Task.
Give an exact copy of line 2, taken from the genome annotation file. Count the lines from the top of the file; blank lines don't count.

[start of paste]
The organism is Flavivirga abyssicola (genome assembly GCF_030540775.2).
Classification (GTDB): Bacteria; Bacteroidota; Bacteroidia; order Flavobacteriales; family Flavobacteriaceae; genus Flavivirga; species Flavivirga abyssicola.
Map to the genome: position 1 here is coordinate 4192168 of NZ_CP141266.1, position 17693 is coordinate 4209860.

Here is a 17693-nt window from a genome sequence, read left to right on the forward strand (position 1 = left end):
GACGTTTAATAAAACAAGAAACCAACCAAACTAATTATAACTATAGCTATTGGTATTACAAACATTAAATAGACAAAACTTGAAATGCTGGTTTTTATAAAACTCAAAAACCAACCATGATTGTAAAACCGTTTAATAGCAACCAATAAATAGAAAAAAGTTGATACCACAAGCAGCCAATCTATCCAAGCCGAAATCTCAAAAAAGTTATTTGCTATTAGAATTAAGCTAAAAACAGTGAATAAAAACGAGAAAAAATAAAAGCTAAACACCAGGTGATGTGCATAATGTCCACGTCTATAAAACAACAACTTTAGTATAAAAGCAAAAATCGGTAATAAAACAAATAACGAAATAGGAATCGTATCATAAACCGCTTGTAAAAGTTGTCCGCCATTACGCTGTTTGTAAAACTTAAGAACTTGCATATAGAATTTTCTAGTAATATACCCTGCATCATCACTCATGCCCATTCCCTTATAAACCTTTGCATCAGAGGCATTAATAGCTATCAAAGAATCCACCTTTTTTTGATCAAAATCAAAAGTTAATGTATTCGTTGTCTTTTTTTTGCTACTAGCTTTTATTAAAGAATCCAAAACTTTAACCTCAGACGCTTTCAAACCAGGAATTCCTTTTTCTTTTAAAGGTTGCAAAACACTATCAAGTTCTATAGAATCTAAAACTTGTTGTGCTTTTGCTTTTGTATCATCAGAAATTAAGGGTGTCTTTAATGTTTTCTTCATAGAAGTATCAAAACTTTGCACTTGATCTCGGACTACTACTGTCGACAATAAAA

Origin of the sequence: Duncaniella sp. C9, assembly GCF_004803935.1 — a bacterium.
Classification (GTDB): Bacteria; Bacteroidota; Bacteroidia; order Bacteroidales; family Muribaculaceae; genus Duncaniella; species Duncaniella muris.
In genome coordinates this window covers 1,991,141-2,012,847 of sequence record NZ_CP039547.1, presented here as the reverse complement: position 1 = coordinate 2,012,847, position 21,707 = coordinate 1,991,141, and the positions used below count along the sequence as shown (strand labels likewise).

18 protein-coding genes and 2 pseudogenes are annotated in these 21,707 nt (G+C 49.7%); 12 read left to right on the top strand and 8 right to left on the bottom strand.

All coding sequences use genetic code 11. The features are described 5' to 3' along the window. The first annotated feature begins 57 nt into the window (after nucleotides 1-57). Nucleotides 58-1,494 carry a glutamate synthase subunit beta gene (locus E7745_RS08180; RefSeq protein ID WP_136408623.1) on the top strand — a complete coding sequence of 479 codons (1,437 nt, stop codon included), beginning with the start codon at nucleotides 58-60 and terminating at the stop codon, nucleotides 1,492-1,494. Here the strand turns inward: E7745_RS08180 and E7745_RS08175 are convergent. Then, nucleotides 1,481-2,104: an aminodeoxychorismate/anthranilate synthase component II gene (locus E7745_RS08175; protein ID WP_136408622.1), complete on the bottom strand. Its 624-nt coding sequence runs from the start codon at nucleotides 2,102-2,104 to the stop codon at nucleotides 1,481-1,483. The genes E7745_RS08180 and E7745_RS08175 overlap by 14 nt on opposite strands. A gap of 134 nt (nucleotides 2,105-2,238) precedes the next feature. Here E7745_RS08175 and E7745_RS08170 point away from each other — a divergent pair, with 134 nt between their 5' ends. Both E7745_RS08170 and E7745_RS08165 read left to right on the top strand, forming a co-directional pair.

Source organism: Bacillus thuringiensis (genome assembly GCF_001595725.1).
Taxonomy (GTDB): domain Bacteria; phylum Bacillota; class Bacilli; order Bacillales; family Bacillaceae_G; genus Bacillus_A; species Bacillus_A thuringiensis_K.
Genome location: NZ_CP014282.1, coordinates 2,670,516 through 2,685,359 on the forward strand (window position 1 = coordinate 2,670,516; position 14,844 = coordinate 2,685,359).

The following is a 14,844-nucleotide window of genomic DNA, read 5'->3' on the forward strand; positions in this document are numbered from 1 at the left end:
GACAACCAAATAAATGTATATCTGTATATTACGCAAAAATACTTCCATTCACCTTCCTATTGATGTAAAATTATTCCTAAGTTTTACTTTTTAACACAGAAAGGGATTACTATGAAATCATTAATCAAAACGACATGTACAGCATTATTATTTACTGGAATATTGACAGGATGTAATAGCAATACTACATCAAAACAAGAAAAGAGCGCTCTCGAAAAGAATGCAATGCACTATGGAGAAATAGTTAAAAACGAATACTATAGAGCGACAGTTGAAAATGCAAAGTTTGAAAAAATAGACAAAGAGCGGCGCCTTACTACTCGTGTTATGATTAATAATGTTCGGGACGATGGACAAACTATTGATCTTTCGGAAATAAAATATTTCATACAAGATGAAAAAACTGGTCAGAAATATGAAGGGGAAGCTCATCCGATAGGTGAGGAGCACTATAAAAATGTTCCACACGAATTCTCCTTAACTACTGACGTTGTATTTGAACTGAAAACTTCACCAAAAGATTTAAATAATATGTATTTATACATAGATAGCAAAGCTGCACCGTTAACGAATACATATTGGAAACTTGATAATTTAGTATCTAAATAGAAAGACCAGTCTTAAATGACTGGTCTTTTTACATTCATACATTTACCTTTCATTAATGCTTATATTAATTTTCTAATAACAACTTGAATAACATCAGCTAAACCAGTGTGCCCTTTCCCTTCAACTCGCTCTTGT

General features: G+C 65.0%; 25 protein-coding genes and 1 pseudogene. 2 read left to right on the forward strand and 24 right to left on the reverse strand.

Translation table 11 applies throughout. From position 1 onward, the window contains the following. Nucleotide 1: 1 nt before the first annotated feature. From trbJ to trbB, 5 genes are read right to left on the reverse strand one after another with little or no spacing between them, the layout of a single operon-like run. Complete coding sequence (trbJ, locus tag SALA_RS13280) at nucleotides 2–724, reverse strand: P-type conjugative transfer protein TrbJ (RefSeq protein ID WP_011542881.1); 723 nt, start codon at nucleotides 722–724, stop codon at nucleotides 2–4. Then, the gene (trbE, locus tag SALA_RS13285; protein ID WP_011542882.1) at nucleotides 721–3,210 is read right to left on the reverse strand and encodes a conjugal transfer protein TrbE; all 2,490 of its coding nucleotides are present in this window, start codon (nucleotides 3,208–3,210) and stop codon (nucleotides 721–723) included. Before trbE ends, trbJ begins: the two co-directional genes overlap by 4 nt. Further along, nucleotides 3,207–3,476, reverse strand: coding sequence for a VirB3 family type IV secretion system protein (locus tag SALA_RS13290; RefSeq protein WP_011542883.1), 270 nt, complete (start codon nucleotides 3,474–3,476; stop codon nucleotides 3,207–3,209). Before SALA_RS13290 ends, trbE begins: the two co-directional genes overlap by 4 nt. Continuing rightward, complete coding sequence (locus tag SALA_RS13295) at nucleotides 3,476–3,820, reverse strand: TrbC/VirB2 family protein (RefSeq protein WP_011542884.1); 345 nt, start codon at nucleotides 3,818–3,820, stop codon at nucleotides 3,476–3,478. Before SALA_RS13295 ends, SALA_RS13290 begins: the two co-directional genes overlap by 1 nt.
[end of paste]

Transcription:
Classification (GTDB): Bacteria; Bacteroidota; Bacteroidia; order Flavobacteriales; family Flavobacteriaceae; genus Flavivirga; species Flavivirga abyssicola.